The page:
It appears the liberal media doomsaying over how Twitter owner Elon Musk was supposedly going to make the company implode by cutting the old regime’s censorship-obsessed workforce in half was nothing but noise. And even a Washington Post columnist had to eat crow.
Post columnist Megan McArdle was blunt in her Feb. 19 op-ed: “How Elon Musk fired Twitter staff and broke nothing.” She admitted right off the bat that she was “incredulous” when “Musk said he was going to cut up to 75 percent of Twitter’s workforce last year.”
McArdle noted that she initially viewed Musk’s workforce overhaul as “over the top,” “so obviously irrational” and she pointed to an October 2022 column where she lambasted Musk’s method as nonsensical.
“Layoffs of that magnitude mean critical operations running at half strength,” she said at the time. But now, in retrospect, it seems McArdle has had a change in perspective. “[S]ure, in the end he only laid off half the staff, but … half the staff! Yet the site is still running,” she said.
McArdle said that Twitter’s ability to keep chugging along despite Musk gutting its workforce raises questions about how many of the cut positions were even necessary to begin with:
Sure, there have been transient service issues, often accompanied by apocalyptic predictions (on Twitter) of the platform’s imminent demise. But if there has been an outflow of users (hard to say, now that Twitter is private), it seems to be driven by political objections to Musk, rather than a decline in the technical quality of service. Which raises a question: If Twitter can get by for three months on a fraction of its staff, how many of those folks were actually necessary, [emphasis added].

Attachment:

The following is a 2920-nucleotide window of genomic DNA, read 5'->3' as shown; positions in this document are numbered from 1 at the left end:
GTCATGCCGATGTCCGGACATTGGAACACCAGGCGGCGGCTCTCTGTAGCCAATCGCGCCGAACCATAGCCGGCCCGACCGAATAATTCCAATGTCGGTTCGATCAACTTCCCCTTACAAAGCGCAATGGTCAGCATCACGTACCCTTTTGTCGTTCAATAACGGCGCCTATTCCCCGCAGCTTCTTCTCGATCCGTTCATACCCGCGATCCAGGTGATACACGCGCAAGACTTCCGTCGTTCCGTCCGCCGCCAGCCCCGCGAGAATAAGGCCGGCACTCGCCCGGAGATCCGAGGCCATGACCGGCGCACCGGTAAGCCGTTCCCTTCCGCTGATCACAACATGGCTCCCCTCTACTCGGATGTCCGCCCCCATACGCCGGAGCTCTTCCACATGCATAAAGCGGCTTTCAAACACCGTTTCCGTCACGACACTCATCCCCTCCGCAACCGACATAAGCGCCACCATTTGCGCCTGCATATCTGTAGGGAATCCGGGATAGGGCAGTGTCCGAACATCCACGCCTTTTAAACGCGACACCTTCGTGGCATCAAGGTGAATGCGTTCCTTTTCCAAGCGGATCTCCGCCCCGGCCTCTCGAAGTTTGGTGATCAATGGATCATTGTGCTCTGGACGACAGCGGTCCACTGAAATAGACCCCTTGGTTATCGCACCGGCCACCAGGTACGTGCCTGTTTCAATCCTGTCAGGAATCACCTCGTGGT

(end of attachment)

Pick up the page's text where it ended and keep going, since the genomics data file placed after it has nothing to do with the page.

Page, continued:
NPR castigated Musk based on comments made by an unnamed tech lawyer. The outlet claimed that Musk’s ultimatum to employees – work harder or leave – “not only hurts his employees, but also the platform's ability to operate seamlessly and to earn a profit.” NPR whined in its Nov. 17, 2022 propaganda that “Musk's actions are also likely costing the company qualified talent and more money in the long run.” Fortune magazine pleaded in a Dec. 2, 2022 story: “Don’t make Elon Musk’s mistakes when hiring and firing in an uncertain economy.”
The leftist former Secretary of Labor Robert Reich attempted to throw a zinger at Musk’s business decisions in a Nov. 21, 2022 column for The Guardian headlined: “Elon Musk went on a firing frenzy at Twitter. Now he’s paying for it.” Apparently Musk’s choices are “paying” dividends.
The score, for now, is abundantly clear. Musk: 1. Media: 0.
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